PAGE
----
“It strikes me,” Carlesco said, “as not exactly an optimal environment for a scientist.” He noted that the premise of Wielgus’ work was to find the best ways to reduce livestock depredations, and that Wielgus worked with ranchers to do so.

Carlesco said that in another email, between then-university communcations director Kathy Barnard and Chris Mulick, WSU’s director of state relations, the two discussed the source of outrage among legislators and ranchers.

In the emails, Carlesco said, Mulick wrote that they were upset not only about the national coverage of Wielgus’ study, but also about the implications of the finding itself — that wolf killings increase livestock depredation by destabilizing pack dynamics.

This, he said, reveals a motive to subvert ethics law and silence research, adding that he has heard from other carnivore researchers who have experienced similar problems.

“It’s showing a concerted effort from interested parties to suppress science,” Carlesco said. “Those with the gun put a lot of pressure on to make sure that [research] doesn’t come out.”

Source: The Daily Evergreen : Emails: Facing threats to med school, WSU disavows wolf researcher

New documentary about orphaned wolf cub dispels misunderstandings about wolves 

protect the wolves

Green and Li Weiyi on the grasslands Photo: Courtesy of Youth Enlight

Wolves have a complex image in China. On one hand, many Chinese find them scary, which is why there are numerous stories about wolves harming people and other animals in traditional Chinese culture. On the other hand, Chinese also respect these animals because they are seen as being “courageous” and “tough.”

According to the thesis paper Study on the Culture of the Wolf in China by Ma Jianzhang, Yang Guotao and Ma Yiqing, nomadic tribes in North China and Northwest China had great respect for wolves because they needed to fight against the harsh environment of the regions just like the tribes did. Fear of wolves was mainly prevalent in the central parts of China, since the farmers in these regions saw these animals as enemies that were a direct threat to their livestock.

“Chinese have a centuries-long wolf culture,” Zhang Yiwu, a professor at Peking University, told the Global Times. “While people’s impression of wolves was mainly negative in the past, after the publication of Wolf Totem and the film based on that book, people began seeing wolves in an increasingly positive light,” Zhang noted.

Written by Chinese author Jiang Rong, Wolf Totem provided many Chinese a window into the lives of wolves by going into extreme detail about how they live and survive in the wild. The book was eventually adapted into a film by French director Jean-Jacques Annaud in 2015.

Now another film is changing people’s perception of wolves.

On June 16, Return to the Wolves debuted in Chinese mainland cinemas. The documentary film follows Green, a young wolf raised in captivity that is eventually returned to the wild.

The film became the highest-earning Chinese film over its debut weekend, earning 11.69 million yuan ($1.7 million) at the box office.

A true story

 

Cut from more than 1,700 hours of home movie footage, Return to the Wolves tells the story of artist Li Weiyi and how she discovered an orphaned wolf cub, which she names Green after its jade-colored eyes.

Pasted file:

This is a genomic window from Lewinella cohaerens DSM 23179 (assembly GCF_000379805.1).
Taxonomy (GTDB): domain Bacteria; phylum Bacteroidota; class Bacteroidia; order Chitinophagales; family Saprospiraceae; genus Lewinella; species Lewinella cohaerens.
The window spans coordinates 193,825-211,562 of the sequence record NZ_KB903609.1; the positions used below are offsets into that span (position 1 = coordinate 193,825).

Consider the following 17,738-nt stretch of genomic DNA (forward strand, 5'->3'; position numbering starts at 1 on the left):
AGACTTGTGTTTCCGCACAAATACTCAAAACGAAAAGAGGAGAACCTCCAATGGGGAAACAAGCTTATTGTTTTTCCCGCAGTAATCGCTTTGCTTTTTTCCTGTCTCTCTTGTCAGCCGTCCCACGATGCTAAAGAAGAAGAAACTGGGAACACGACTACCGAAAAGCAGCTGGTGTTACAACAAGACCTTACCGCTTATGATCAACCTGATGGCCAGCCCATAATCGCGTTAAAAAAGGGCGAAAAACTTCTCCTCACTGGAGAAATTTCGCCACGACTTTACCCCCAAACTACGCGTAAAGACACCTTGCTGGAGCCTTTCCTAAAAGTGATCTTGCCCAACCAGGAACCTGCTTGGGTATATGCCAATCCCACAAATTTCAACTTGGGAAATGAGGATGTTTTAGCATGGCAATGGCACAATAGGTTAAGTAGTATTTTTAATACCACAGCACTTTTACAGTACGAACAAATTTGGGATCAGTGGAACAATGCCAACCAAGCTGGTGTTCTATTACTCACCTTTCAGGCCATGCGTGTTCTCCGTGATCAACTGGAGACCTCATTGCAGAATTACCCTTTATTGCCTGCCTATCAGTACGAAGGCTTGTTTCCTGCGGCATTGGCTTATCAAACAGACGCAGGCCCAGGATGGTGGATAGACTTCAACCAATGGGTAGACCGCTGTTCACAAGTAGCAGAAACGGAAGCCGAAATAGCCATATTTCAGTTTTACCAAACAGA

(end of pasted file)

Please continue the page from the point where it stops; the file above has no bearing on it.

First attempting to raise the cub as an ordinary pet, the artist and her friend Yifeng soon realize the cub must be returned to the wild. The two then spend the next 10 months preparing Green for its return to nature by teaching it how to fend for itself and helping it integrate with a new pack.

Li discovered Green during a trip to the Zoige Grassland in the Tibet Autonomous Region in the spring of 2010. Speaking to a local herdsman, he told her how over the previous few days two wolves had attacked his village’s flock of sheep in order to get food for their cubs. With their livelihood threatened, the local villagers killed the adult wolves, leaving the young cubs to fend for themselves.

“After hearing the story, I wanted to find out what happened to the cubs. After three days of searching, I eventually found them in a cave, but only one was still alive,” Li told the Global Times on Tuesday.

Though her friend Yifeng objected, Li made up her mind to bring the dying cub back home with her to Southwest China’s Sichuan Province.

However, while her heart was in the right place, it soon became clear that urban life was no life for the young cub.

They brought the cub back to the grasslands of his birth, but also realized they couldn’t just leave the cub to fend for itself.

Over the next eight months, both Li and Yifeng taught the growing cub how to hunt and fend for itself. Discovering a nearby wolf pack, the two also worked to get Green and them accustomed to each other. Eventually, one day they saw Green on a hunt with the pack, and they knew that he had finally found a home.

Changing perceptions

Li turned her experiences into a book that was published by Changjiang Literature and Art Publishing in 2012. Wanting to reach a larger audience, however, the two decided that they should bring Green’s story to the big screen.

An amateur film director and editor, Yifeng spent six years and two months editing together all the home movies they made of their time with Green.

“Some people have criticized the film saying it doesn’t count as a documentary because it contains too much of my personal feelings. Even those who like the story have also commented that it’s too amateurish,” Yifeng told the Global Times, explaining that he was learning on the fly as he edited the film.

“My original goal was to bring it into theaters so people could see Green’s story. I welcome different opinions on how well I succeeded at that.”

Although Yifeng objected to bringing Green to Sichuan, he said his perception of the animals were changed by his time spent with the wolf cub.